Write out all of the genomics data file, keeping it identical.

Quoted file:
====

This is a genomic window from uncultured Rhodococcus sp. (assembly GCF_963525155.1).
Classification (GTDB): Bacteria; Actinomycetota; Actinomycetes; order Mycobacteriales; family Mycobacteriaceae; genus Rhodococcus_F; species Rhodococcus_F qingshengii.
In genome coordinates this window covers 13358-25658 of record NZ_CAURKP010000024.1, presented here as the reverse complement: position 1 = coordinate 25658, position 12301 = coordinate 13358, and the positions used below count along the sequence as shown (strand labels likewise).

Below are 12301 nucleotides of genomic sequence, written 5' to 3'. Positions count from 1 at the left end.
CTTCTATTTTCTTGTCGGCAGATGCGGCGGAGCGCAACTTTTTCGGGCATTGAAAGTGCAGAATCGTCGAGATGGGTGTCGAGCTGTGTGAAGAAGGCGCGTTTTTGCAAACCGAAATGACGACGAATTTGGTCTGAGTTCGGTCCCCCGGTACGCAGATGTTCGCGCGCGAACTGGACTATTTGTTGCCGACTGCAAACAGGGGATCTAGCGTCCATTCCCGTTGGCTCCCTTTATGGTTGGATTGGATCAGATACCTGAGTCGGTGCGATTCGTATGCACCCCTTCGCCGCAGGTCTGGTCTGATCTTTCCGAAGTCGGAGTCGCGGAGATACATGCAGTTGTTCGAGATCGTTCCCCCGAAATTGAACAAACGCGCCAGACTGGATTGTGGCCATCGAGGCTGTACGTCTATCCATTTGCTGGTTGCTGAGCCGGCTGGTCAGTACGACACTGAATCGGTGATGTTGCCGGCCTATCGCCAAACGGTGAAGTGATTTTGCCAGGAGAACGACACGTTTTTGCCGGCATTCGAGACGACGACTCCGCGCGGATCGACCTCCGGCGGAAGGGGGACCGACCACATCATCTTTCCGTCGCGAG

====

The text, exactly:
This is a genomic window from uncultured Rhodococcus sp. (assembly GCF_963525155.1).
Classification (GTDB): Bacteria; Actinomycetota; Actinomycetes; order Mycobacteriales; family Mycobacteriaceae; genus Rhodococcus_F; species Rhodococcus_F qingshengii.
In genome coordinates this window covers 13358-25658 of record NZ_CAURKP010000024.1, presented here as the reverse complement: position 1 = coordinate 25658, position 12301 = coordinate 13358, and the positions used below count along the sequence as shown (strand labels likewise).

Below are 12301 nucleotides of genomic sequence, written 5' to 3'. Positions count from 1 at the left end.
CTTCTATTTTCTTGTCGGCAGATGCGGCGGAGCGCAACTTTTTCGGGCATTGAAAGTGCAGAATCGTCGAGATGGGTGTCGAGCTGTGTGAAGAAGGCGCGTTTTTGCAAACCGAAATGACGACGAATTTGGTCTGAGTTCGGTCCCCCGGTACGCAGATGTTCGCGCGCGAACTGGACTATTTGTTGCCGACTGCAAACAGGGGATCTAGCGTCCATTCCCGTTGGCTCCCTTTATGGTTGGATTGGATCAGATACCTGAGTCGGTGCGATTCGTATGCACCCCTTCGCCGCAGGTCTGGTCTGATCTTTCCGAAGTCGGAGTCGCGGAGATACATGCAGTTGTTCGAGATCGTTCCCCCGAAATTGAACAAACGCGCCAGACTGGATTGTGGCCATCGAGGCTGTACGTCTATCCATTTGCTGGTTGCTGAGCCGGCTGGTCAGTACGACACTGAATCGGTGATGTTGCCGGCCTATCGCCAAACGGTGAAGTGATTTTGCCAGGAGAACGACACGTTTTTGCCGGCATTCGAGACGACGACTCCGCGCGGATCGACCTCCGGCGGAAGGGGGACCGACCACATCATCTTTCCGTCGCGAG